ADB Board Getting Briefed on Disclosure Policy Proposals

18 January 2005

The executive directors of the Asian Development Bank on Jan. 21 will discuss a “working paper” outlining plans to revamp the ADB disclosure policy that critics say remains deficient.

The closed session is not intended as a decision-making meeting, but after months of drafting, the briefing signals that the policy rewrite is nearing completion.

Pro-transparency campaigners are focusing their criticisms on a number of areas. They are seeking a better appeals process, more availability of staff recommendation documents when they are sent to the board, and greater disclosure of documents concerning private sector projects.

The concerns about the appeals process revolve around what should be reviewed, who can seek a review, and who should conduct the reviews.

One concern is that appeals about deviations from the disclosure policy could only be lodged by project-affected persons who can demonstrate material harm. Also, the working draft limits the discretion of the reviewing body regarding the potential scope of its authority. And the three-stage process could take time. Critics are suggesting that appeals go directly from a management committee (the Public Disclosure Advisory Committee) to the Compliance Review Panel without an intervening stop with the Special Projects Facilitator, a mediation step that can take many months. Commenters from nongovernmental groups have also asked that the disclosure appeals be handled by an independent panel, not one that reports to the board, as does the CRP.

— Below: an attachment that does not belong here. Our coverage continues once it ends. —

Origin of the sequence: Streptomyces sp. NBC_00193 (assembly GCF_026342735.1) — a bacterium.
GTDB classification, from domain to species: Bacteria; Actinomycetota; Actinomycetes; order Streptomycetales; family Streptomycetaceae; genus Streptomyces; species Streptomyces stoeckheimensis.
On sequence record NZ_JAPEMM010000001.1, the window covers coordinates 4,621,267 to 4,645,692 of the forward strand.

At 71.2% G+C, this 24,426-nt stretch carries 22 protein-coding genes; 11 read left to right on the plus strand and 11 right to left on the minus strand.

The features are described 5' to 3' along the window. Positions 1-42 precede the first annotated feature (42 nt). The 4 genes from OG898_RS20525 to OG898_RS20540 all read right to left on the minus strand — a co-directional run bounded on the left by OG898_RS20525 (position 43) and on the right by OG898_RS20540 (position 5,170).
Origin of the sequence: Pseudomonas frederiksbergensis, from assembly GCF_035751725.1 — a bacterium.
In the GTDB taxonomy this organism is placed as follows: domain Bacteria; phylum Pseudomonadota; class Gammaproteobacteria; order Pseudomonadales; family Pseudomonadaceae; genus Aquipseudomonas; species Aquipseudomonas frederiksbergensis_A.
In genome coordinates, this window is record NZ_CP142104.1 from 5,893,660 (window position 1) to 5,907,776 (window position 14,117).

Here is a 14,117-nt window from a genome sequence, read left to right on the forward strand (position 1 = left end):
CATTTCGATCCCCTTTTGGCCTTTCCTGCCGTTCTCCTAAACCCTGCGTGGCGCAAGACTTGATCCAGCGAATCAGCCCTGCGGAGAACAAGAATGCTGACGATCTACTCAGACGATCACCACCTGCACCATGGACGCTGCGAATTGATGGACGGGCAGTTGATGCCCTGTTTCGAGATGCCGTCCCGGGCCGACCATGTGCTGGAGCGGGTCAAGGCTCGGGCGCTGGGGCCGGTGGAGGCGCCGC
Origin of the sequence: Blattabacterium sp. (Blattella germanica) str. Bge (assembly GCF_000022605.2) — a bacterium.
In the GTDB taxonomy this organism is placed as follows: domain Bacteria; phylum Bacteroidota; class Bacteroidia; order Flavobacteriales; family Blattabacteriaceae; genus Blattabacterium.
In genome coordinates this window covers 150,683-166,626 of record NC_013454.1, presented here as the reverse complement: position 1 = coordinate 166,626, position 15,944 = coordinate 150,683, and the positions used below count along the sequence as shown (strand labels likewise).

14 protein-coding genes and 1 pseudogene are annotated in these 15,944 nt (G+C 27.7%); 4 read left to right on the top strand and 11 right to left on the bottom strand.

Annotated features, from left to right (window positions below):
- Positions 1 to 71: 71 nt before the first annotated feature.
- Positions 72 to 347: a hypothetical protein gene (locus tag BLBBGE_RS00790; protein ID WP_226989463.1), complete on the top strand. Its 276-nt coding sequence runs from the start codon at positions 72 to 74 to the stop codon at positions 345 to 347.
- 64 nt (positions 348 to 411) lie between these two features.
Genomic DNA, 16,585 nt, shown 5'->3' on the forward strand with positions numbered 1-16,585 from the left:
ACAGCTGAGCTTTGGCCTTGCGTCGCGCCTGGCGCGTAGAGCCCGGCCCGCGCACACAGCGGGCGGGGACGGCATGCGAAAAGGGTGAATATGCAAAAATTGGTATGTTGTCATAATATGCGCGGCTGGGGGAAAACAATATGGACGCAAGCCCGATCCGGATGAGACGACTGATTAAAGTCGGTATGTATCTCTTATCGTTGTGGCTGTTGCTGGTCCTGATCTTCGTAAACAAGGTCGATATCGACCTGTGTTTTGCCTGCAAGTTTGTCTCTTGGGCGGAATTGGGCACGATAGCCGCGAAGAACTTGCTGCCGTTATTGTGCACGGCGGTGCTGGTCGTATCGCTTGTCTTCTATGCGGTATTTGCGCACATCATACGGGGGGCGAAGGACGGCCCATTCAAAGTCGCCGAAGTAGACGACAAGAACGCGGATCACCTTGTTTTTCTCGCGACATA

A broad theme of transparency reformers is access to key conclusory documents sent by the staff to the board. In the context of the ADB draft policy, many such documents are still being kept under wraps. These include the staff proposals on public and private sector project proposals embodied in the Report and Recommendations of the President (RRP) given to the board in advance of the board meeting. Also being sought are staff papers making recommendations on broader institutional policies.

The ADB has said such disclosures would “negatively affect the deliberative and decision-making process.” Proponents of such a change argue that it would allow directors to receive input on critical decisions before they meet as a board.

Critics are also asking that the advance notice of board meetings and the planned topic be made available six weeks in advance, not three.

Another area of apparent disagreement centers on prohibitions in the draft policy that would flatly prohibit the release of important documents regarding private sector projects. In particular, the policy would bar the release of Project Completion Reports for private sector projects. Also undisclosed would be Legal Agreements for the projects. The alternative to these blanket exemptions, pro-transparency NGOs state, is for the ADB to apply protections for specific confidential information and disclose the rest of the document.

A variety of other weaknesses also are cited by critics. These include the ADB’s continued unwillingness to disclose more about its operational budget, the lack of a register of documents, and the policies on what will be proactively disclosed. An ADB plan to issue a summary of board discussions about country lending strategies is good, critics say, but could be expanded to cover meetings on other subjects.

In addition, discussion is continuing within the institution, and with campaigners, about the relationship between the main portion of the policy document and a detailed appendix.

By Toby McIntosh

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ABOUT IFTI WATCH

In this column, Washington, D.C.-based journalist Toby J. McIntosh reports on the latest developments in information disclosure in International Financial and Trade Institutions (IFTI).
Contact: freeinfo@gwu.edu or
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